Hilla Lulu Lin- Miles I Would Go-

Ilanna Tenenboaum

Miles I Would Go, 1998, by Hila Lulu Lin, is an invitation to a sensual journey taking place in a labyrinth of rooms. The viewer is invited to enter them barefoot, to shed his peel as a precondition for entering the Sanctuary. The power of the visual experience is built while walking, as in a dream, from room to room, as the color and contact of the feet with the changing floor, transfers the viewer from one world to another, from image to image. The accumulative experience is of familiar materials and objects which have been shaken and charged with violence, sexuality and humor, originally foreign to them.

On the central wall in the enveloping space photographs of eyes are nailed in a grid-like shape, like butterflies in a collection. The pictures of the eyes are cut around the skin that surrounds it and they seem like a strange mollusks, wet oyster resting in a shell. Projected on two perpendicular walls is a video work in which the artist is seen wrapping a red thread around her fingers at the end of this process, her finger are bound together resembling chrysales characterized by a strenge animalism. The space floor is covered with white feathers with five small television sets projecting documentation of a night voyage in and outside the city. In steady motion the light spreads out before the camera while the road is engulfed in darkness.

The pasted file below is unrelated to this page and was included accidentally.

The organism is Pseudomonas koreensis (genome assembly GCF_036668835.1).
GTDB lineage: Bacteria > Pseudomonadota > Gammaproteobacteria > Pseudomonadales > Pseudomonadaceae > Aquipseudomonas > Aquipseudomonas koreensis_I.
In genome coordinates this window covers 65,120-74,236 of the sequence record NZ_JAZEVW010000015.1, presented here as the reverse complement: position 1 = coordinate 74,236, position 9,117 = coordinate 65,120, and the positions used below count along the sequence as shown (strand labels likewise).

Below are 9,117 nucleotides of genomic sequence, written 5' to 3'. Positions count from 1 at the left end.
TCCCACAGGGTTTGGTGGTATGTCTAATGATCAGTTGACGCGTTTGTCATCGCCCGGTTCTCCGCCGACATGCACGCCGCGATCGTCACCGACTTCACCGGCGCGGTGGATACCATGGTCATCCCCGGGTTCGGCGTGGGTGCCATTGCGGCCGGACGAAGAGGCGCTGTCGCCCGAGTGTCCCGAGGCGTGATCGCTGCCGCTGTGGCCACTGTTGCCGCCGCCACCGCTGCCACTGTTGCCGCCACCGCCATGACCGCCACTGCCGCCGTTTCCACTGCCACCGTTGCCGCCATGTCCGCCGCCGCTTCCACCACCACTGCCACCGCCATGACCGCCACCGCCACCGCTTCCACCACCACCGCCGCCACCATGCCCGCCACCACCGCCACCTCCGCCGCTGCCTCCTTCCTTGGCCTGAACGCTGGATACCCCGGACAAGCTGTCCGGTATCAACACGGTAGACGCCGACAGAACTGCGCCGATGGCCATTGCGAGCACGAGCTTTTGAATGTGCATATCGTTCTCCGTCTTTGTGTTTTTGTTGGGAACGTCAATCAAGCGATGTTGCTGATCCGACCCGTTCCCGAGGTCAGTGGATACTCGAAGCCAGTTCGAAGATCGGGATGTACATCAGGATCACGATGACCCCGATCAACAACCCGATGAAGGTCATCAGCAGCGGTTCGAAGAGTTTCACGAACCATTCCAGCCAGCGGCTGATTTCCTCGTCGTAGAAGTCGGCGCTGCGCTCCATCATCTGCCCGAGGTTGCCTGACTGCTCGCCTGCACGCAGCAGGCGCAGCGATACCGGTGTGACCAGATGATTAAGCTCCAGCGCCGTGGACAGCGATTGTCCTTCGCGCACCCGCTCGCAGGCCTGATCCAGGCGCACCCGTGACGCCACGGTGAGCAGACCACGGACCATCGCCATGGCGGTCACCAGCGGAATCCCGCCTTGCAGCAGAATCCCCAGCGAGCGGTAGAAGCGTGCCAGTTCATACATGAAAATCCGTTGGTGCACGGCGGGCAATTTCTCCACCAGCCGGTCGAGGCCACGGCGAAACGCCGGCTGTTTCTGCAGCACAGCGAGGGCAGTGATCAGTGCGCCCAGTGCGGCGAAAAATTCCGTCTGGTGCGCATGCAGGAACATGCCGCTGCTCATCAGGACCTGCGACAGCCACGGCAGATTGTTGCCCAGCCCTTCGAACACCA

The structure of the work is a labyrinth, a pure structure of order. The labyrinth is an ancient symbolic structure of square spaces which realize a clear order revealed only from a bird’s eye view but is baffling to those who are lost in it. Rosalind Krauss describes the grid as a typical structure of modernism expressing the modernistic wish for silence, lack of narrativity and anti-literarints. The grid enabled a rational and objective alignment and at the same time retained the faith in a possible transformation of form into spirituality, into the divine.29 The grid’s structure and the red string, evocative, of Ariadne’s thread — both symbolizing human knowledge — have become, in this work, morbid signs containing a great deal of violence. Shifting the inside out words, while recurring images of body parts turn into a part of the space envelope, creates a feeling of an inner space that evolved into a very feminine place of occurrence, both seductive and reserved. The work evokes a sense of oscillation between hovering and motion, triggered by going past the TV screens that show a documentation of a night journey, and a static sense. Rendered by the fact that the gaze fixates on the nailed eyes and the motionless, fettered hands. Hila Lulu Lin’s work fluctuates between narrativity and stasis; nartivity a la George Baker which is linked to development within a given time, to gaining historical consciousness, as opposed to stasis which linked to the anti — historical and to the realm of the subconscious, and perceived as an intrusive, deconstructive force that brings to the surface the repression built into western culture.30 Narrativity implies motion, continuity and multiplicity. Static state leads to opposing meanings: stopping, freezing time, a recurrence of motifs. In the current work, the narativity is systematically interrupted by stasis and vice versa.

Hila Lulu Lin was born in 1964. She lives and works in Herzelia. Her work Miles I Would Go was exhibited at the Haifa Museum of Art in 1998.